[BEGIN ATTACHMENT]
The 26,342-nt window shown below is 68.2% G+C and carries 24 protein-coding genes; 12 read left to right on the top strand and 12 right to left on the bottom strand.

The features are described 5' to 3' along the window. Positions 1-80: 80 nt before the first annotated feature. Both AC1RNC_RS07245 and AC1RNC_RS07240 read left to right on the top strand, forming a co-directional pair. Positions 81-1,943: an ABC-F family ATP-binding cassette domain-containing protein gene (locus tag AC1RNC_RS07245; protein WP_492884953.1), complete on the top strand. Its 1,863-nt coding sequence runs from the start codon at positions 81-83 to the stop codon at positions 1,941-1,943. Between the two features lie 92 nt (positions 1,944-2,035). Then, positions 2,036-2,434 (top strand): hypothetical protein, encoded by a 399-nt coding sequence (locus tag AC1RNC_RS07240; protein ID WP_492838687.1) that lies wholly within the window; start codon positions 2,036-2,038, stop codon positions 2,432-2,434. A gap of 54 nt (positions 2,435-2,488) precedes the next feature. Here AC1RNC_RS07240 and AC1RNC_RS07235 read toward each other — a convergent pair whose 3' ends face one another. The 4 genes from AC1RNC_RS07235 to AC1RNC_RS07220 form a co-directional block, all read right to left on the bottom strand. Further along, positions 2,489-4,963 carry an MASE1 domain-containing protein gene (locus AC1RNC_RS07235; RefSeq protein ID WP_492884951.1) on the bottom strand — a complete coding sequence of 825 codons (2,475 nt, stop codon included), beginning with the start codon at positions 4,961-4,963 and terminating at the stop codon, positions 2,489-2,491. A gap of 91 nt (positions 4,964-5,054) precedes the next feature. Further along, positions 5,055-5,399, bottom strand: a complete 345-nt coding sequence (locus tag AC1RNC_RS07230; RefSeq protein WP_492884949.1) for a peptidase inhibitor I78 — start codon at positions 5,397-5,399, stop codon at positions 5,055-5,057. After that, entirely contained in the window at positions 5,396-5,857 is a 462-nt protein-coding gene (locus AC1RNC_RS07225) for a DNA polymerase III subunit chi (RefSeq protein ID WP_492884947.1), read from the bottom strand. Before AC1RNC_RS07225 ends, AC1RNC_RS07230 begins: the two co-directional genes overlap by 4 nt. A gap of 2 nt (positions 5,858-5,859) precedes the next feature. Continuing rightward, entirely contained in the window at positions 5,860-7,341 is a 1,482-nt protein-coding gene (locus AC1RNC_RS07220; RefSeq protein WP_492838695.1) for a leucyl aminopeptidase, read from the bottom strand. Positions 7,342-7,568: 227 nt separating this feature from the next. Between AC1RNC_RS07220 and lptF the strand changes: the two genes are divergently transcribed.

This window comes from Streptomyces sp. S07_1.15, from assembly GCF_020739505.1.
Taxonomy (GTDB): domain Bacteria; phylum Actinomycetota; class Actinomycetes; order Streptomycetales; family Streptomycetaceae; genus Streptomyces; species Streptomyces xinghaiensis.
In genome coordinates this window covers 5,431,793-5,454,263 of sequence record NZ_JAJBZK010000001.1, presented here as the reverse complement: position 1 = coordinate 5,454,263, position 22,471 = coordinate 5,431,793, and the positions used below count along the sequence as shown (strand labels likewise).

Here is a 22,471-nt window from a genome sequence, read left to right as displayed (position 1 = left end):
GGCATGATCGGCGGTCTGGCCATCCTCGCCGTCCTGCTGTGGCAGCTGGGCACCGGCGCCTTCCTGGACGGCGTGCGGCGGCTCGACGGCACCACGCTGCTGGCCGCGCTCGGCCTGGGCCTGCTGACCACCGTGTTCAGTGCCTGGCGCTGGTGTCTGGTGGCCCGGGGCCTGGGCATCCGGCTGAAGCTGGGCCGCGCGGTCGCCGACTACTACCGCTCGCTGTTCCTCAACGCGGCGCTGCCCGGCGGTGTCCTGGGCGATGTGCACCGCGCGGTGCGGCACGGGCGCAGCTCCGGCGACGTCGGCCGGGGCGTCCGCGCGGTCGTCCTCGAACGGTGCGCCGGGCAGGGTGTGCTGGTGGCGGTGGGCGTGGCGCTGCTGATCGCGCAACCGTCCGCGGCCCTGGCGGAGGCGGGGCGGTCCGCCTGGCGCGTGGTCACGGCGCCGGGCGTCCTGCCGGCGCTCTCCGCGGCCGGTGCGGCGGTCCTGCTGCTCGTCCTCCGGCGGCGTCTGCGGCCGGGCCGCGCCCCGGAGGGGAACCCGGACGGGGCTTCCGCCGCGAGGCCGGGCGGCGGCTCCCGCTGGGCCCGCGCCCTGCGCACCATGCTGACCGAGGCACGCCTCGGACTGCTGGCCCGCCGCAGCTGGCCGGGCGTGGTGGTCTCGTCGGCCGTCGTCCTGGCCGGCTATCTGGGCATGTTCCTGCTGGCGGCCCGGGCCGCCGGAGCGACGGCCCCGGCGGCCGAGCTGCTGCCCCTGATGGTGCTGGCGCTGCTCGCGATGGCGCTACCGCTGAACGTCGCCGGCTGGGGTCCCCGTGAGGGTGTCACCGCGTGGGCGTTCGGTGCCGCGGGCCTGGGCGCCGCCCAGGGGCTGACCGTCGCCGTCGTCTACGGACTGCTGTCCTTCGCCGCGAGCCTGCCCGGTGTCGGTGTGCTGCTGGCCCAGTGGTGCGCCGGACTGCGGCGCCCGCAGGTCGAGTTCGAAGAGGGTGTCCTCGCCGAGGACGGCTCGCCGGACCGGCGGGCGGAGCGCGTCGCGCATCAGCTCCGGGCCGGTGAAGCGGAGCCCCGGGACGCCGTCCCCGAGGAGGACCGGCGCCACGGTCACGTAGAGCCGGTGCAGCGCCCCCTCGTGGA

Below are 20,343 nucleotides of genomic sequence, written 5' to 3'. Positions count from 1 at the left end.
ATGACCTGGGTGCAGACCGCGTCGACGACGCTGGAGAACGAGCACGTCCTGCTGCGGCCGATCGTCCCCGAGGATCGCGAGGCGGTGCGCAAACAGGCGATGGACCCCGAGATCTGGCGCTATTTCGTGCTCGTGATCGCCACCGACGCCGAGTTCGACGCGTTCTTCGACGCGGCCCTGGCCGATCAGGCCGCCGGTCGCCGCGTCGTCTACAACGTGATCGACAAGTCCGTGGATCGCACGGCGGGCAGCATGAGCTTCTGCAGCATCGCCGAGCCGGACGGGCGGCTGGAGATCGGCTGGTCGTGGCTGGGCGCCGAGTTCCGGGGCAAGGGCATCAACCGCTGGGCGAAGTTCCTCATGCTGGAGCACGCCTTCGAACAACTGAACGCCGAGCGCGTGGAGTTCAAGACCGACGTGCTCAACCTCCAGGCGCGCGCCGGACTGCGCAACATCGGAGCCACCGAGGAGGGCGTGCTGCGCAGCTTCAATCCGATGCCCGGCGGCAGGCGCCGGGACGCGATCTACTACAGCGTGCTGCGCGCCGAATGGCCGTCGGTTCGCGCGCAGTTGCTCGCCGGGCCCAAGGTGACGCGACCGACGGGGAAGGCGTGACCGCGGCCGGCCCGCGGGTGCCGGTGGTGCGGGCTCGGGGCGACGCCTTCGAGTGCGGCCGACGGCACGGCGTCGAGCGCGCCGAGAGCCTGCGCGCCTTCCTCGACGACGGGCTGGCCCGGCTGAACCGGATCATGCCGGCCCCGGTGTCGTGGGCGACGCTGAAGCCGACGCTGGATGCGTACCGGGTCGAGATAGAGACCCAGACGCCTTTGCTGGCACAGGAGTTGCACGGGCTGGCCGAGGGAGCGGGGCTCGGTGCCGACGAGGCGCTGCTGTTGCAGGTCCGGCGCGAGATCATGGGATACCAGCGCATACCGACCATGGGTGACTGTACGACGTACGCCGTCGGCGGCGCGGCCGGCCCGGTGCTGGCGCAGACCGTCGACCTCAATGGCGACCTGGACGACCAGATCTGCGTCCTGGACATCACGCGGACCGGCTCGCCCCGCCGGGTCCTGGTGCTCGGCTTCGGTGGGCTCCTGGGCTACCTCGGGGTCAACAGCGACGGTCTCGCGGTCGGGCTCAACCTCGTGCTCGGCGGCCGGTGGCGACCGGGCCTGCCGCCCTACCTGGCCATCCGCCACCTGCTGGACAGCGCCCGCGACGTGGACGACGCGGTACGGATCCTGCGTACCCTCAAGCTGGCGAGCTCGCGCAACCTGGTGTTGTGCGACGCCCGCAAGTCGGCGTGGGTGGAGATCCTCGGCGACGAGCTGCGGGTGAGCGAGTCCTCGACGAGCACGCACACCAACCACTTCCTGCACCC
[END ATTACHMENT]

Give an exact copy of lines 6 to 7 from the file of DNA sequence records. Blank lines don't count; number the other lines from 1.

Here is a 22,471-nt window from a genome sequence, read left to right as displayed (position 1 = left end):
GGCATGATCGGCGGTCTGGCCATCCTCGCCGTCCTGCTGTGGCAGCTGGGCACCGGCGCCTTCCTGGACGGCGTGCGGCGGCTCGACGGCACCACGCTGCTGGCCGCGCTCGGCCTGGGCCTGCTGACCACCGTGTTCAGTGCCTGGCGCTGGTGTCTGGTGGCCCGGGGCCTGGGCATCCGGCTGAAGCTGGGCCGCGCGGTCGCCGACTACTACCGCTCGCTGTTCCTCAACGCGGCGCTGCCCGGCGGTGTCCTGGGCGATGTGCACCGCGCGGTGCGGCACGGGCGCAGCTCCGGCGACGTCGGCCGGGGCGTCCGCGCGGTCGTCCTCGAACGGTGCGCCGGGCAGGGTGTGCTGGTGGCGGTGGGCGTGGCGCTGCTGATCGCGCAACCGTCCGCGGCCCTGGCGGAGGCGGGGCGGTCCGCCTGGCGCGTGGTCACGGCGCCGGGCGTCCTGCCGGCGCTCTCCGCGGCCGGTGCGGCGGTCCTGCTGCTCGTCCTCCGGCGGCGTCTGCGGCCGGGCCGCGCCCCGGAGGGGAACCCGGACGGGGCTTCCGCCGCGAGGCCGGGCGGCGGCTCCCGCTGGGCCCGCGCCCTGCGCACCATGCTGACCGAGGCACGCCTCGGACTGCTGGCCCGCCGCAGCTGGCCGGGCGTGGTGGTCTCGTCGGCCGTCGTCCTGGCCGGCTATCTGGGCATGTTCCTGCTGGCGGCCCGGGCCGCCGGAGCGACGGCCCCGGCGGCCGAGCTGCTGCCCCTGATGGTGCTGGCGCTGCTCGCGATGGCGCTACCGCTGAACGTCGCCGGCTGGGGTCCCCGTGAGGGTGTCACCGCGTGGGCGTTCGGTGCCGCGGGCCTGGGCGCCGCCCAGGGGCTGACCGTCGCCGTCGTCTACGGACTGCTGTCCTTCGCCGCGAGCCTGCCCGGTGTCGGTGTGCTGCTGGCCCAGTGGTGCGCCGGACTGCGGCGCCCGCAGGTCGAGTTCGAAGAGGGTGTCCTCGCCGAGGACGGCTCGCCGGACCGGCGGGCGGAGCGCGTCGCGCATCAGCTCCGGGCCGGTGAAGCGGAGCCCCGGGACGCCGTCCCCGAGGAGGACCGGCGCCACGGTCACGTAGAGCCGGTGCAGCGCCCCCTCGTGGA